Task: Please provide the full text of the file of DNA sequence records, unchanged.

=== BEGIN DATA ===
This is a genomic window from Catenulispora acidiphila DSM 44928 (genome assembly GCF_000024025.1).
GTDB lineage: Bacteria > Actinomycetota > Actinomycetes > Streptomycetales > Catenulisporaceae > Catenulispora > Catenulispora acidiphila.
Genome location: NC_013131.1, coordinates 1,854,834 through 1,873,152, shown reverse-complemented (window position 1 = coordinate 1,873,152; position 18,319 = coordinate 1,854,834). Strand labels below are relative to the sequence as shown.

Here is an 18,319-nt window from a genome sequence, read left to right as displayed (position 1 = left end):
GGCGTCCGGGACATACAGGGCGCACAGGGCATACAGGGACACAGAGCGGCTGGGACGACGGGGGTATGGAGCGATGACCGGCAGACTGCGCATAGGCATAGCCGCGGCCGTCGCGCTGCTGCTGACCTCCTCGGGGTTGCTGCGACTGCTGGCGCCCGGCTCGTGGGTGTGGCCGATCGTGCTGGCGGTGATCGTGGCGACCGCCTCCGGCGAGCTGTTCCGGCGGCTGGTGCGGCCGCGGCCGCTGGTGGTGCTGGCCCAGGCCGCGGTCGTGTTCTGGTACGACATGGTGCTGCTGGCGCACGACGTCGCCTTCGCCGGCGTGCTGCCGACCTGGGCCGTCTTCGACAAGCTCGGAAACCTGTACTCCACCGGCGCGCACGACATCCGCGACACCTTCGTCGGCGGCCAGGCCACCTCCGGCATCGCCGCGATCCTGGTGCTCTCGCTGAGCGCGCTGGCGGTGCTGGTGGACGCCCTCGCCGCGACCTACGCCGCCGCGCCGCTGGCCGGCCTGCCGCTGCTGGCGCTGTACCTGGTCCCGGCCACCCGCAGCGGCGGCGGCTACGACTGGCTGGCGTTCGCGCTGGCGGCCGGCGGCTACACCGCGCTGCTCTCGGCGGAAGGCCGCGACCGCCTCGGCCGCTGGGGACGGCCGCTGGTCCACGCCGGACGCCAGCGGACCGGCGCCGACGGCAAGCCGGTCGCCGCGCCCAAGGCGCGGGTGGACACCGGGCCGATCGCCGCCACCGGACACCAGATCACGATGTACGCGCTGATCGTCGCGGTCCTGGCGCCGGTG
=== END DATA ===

This is a genomic window from Catenulispora acidiphila DSM 44928 (genome assembly GCF_000024025.1).
GTDB lineage: Bacteria > Actinomycetota > Actinomycetes > Streptomycetales > Catenulisporaceae > Catenulispora > Catenulispora acidiphila.
Genome location: NC_013131.1, coordinates 1,854,834 through 1,873,152, shown reverse-complemented (window position 1 = coordinate 1,873,152; position 18,319 = coordinate 1,854,834). Strand labels below are relative to the sequence as shown.

Here is an 18,319-nt window from a genome sequence, read left to right as displayed (position 1 = left end):
GGCGTCCGGGACATACAGGGCGCACAGGGCATACAGGGACACAGAGCGGCTGGGACGACGGGGGTATGGAGCGATGACCGGCAGACTGCGCATAGGCATAGCCGCGGCCGTCGCGCTGCTGCTGACCTCCTCGGGGTTGCTGCGACTGCTGGCGCCCGGCTCGTGGGTGTGGCCGATCGTGCTGGCGGTGATCGTGGCGACCGCCTCCGGCGAGCTGTTCCGGCGGCTGGTGCGGCCGCGGCCGCTGGTGGTGCTGGCCCAGGCCGCGGTCGTGTTCTGGTACGACATGGTGCTGCTGGCGCACGACGTCGCCTTCGCCGGCGTGCTGCCGACCTGGGCCGTCTTCGACAAGCTCGGAAACCTGTACTCCACCGGCGCGCACGACATCCGCGACACCTTCGTCGGCGGCCAGGCCACCTCCGGCATCGCCGCGATCCTGGTGCTCTCGCTGAGCGCGCTGGCGGTGCTGGTGGACGCCCTCGCCGCGACCTACGCCGCCGCGCCGCTGGCCGGCCTGCCGCTGCTGGCGCTGTACCTGGTCCCGGCCACCCGCAGCGGCGGCGGCTACGACTGGCTGGCGTTCGCGCTGGCGGCCGGCGGCTACACCGCGCTGCTCTCGGCGGAAGGCCGCGACCGCCTCGGCCGCTGGGGACGGCCGCTGGTCCACGCCGGACGCCAGCGGACCGGCGCCGACGGCAAGCCGGTCGCCGCGCCCAAGGCGCGGGTGGACACCGGGCCGATCGCCGCCACCGGACACCAGATCACGATGTACGCGCTGATCGTCGCGGTCCTGGCGCCGGTG